A Shareholder Agreement is a document which regulates the rights of shareholders and sets out protocols for the internal management of a company.
Shareholders Agreements can be used alongside of a company’s constitution or the replaceable rules contained in the Corporations Act. They are an ideal tool for addressing a range of issues relating to the internal management and control of a business.
What are some of the issues that a Shareholder Agreement can address?
Shareholder Agreements can be used to address matters such as:-
- contributions to capital,
- voting rights,
- matters requiring board approval,
- incoming shareholder responsibilities,
- selection of directors,
- activities of directors,
- loans to shareholders and
- dividend policy etc.
Shareholder Agreements can also be used to implement strategies to deal with certain events that may occur in the future, thereby minimising costs and the likelihood of disputes or disagreements.
A Shareholder Agreement can:-
- Give the company an avenue to remove a minority shareholder who is in conflict with the remaining shareholders about the direction of the business or the way the business is being run by buying out the shareholder at a fair and reasonable price;
- Allow shareholders to have control over the sale of shares to outside parties by implementing a “right of first refusal” in favour of the existing shareholders;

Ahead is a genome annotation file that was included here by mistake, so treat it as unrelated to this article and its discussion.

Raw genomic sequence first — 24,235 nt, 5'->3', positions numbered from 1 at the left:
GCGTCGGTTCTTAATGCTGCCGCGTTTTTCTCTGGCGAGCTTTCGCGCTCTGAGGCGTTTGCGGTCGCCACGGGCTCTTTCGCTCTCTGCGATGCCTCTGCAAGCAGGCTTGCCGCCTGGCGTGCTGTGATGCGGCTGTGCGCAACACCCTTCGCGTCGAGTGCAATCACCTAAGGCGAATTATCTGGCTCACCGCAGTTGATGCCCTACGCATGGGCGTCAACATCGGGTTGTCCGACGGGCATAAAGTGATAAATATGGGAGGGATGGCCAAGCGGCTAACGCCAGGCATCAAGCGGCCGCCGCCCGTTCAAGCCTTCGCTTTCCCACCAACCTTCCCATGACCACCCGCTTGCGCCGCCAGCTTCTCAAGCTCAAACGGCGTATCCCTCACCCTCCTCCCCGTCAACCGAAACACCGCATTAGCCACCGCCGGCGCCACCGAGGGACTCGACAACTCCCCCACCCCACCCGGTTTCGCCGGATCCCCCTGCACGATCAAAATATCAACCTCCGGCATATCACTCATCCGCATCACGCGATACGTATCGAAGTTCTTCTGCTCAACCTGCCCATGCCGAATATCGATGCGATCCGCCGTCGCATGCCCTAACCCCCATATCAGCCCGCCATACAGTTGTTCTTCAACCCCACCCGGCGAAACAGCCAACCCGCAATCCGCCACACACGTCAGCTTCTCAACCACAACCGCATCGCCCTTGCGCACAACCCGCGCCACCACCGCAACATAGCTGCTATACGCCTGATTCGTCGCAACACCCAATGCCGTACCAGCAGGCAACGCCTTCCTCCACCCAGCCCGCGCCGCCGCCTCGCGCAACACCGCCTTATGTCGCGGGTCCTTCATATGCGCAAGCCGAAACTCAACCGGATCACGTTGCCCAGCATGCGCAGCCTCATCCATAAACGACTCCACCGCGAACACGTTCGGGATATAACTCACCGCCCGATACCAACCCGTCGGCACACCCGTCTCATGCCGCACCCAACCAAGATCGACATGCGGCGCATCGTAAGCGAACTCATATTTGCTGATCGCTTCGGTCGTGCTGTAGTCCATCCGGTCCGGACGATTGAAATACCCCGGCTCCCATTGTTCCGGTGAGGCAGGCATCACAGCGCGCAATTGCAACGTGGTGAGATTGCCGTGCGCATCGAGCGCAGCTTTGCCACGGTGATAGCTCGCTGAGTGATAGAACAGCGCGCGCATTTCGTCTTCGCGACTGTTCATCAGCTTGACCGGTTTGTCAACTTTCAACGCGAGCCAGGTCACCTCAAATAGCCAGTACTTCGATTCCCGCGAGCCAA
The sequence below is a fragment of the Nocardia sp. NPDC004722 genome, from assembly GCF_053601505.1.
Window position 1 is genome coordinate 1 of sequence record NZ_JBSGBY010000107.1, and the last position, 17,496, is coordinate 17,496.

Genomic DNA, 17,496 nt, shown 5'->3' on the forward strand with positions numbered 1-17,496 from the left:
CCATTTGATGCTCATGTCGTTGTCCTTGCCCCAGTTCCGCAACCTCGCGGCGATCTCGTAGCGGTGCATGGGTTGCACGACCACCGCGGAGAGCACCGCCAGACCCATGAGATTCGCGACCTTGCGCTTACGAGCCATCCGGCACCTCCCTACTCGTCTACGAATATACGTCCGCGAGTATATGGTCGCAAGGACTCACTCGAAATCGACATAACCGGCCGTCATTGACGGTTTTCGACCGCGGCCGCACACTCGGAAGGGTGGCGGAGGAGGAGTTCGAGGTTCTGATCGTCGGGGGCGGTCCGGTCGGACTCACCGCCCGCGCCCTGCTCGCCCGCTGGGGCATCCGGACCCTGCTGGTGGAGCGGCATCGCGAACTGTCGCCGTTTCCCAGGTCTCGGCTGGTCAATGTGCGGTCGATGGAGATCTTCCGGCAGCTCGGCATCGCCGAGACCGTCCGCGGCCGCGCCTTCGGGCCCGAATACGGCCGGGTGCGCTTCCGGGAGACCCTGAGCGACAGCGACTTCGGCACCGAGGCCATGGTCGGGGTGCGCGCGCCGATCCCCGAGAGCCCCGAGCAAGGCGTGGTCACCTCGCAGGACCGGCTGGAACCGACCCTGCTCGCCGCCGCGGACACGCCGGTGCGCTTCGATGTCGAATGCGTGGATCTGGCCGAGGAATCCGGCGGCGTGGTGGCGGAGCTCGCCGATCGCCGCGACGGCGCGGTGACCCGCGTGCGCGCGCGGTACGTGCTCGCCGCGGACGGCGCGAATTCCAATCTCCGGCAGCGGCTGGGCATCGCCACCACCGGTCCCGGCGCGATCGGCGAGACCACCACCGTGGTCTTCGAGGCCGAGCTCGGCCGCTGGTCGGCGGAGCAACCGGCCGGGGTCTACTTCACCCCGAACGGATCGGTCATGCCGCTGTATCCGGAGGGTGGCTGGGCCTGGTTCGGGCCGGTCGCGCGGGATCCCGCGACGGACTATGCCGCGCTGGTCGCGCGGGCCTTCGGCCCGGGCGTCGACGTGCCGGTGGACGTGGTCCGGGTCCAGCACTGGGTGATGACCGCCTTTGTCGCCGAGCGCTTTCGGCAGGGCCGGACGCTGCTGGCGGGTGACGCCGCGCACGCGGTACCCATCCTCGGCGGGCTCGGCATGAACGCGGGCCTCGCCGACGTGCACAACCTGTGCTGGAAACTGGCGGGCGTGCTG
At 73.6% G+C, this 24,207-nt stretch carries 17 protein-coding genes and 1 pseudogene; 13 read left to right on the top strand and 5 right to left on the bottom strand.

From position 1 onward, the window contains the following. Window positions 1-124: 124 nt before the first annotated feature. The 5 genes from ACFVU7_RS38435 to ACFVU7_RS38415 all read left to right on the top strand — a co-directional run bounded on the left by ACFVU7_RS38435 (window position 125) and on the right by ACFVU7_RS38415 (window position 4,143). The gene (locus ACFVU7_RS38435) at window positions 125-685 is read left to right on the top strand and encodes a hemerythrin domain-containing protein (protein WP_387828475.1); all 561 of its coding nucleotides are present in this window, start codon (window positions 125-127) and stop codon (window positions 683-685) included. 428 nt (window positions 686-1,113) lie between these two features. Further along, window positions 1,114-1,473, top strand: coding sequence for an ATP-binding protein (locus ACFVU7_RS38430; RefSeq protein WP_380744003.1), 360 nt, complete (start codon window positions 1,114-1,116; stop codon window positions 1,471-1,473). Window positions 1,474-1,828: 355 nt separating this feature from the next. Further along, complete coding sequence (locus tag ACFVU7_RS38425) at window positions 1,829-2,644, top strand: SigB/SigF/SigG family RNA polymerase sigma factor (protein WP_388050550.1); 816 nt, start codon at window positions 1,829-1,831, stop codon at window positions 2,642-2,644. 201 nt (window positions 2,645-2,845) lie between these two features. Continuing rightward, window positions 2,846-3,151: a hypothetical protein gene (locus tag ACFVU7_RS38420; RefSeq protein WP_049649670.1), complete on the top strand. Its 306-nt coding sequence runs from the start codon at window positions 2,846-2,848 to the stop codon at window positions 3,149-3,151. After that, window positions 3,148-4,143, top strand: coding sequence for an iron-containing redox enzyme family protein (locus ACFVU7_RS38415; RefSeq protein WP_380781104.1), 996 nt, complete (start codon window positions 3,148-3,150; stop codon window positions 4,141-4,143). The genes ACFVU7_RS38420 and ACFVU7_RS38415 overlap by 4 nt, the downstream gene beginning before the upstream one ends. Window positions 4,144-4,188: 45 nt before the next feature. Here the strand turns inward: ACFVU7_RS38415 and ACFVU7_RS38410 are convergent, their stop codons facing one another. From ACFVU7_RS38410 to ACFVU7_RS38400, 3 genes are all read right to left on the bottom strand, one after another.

- Set out procedures detailing how the ongoing control of the company is to be managed;
- Ensure that any shares held in a marital “pool of assets” of a shareholder who is separating or divorcing are not transferred to the spouse partner of the shareholder but are sold back to the company;
- Ensuring that any shares that form part of the estate of a deceased shareholder and that would otherwise pass to a beneficiary under the Will or statutory intestacy rules, are sold back to the company by the executor.
Putting a Shareholder Agreement in place allows you to address issues such as those listed above in advance, so if and when such a situation arises, your company is well and truly prepared.
It is well worth your time, and a wise investment, to put a Shareholder Agreement in place. It is a cost effective and proactive way to ensure the company is protected and that time and expense involved in addressing such issues should they arise in the future, are minimised, with clear guidelines in place as to how to address them to avoid disputes.
Deed of Accession (incoming shareholder agrees to be bound by Shareholder Agreement)